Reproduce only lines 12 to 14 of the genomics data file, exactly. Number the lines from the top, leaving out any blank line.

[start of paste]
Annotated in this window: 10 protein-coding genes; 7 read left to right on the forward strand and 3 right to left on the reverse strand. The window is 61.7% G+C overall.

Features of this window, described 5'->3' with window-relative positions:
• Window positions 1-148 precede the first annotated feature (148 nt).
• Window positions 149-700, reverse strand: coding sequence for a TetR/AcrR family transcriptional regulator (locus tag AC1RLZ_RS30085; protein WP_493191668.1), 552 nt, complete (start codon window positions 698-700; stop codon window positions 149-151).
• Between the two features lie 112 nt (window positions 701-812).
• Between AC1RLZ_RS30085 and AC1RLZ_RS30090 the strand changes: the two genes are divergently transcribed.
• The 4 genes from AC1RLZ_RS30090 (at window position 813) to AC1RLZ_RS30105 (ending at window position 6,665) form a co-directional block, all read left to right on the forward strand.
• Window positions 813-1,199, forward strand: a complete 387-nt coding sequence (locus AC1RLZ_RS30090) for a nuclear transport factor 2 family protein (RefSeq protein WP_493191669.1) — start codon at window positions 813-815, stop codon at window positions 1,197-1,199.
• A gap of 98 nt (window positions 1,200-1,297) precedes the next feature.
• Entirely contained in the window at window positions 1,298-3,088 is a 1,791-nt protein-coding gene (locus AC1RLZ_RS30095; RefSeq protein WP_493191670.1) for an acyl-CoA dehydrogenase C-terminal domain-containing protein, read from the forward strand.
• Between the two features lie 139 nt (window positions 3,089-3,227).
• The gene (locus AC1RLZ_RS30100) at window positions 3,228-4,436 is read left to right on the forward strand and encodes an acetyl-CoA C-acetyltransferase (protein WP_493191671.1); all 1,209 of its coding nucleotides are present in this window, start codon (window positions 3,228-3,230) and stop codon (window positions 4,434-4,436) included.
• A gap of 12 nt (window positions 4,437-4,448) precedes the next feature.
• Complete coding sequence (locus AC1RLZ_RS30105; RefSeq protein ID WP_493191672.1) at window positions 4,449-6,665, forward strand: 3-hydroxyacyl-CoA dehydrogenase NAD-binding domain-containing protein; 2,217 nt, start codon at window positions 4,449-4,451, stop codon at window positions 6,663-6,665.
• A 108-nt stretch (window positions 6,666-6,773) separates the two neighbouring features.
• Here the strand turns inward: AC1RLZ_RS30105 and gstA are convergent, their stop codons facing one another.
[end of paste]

• The gene (locus AC1RLZ_RS30100) at window positions 3,228-4,436 is read left to right on the forward strand and encodes an acetyl-CoA C-acetyltransferase (protein WP_493191671.1); all 1,209 of its coding nucleotides are present in this window, start codon (window positions 3,228-3,230) and stop codon (window positions 4,434-4,436) included.
• A gap of 12 nt (window positions 4,437-4,448) precedes the next feature.
• Complete coding sequence (locus AC1RLZ_RS30105; RefSeq protein ID WP_493191672.1) at window positions 4,449-6,665, forward strand: 3-hydroxyacyl-CoA dehydrogenase NAD-binding domain-containing protein; 2,217 nt, start codon at window positions 4,449-4,451, stop codon at window positions 6,663-6,665.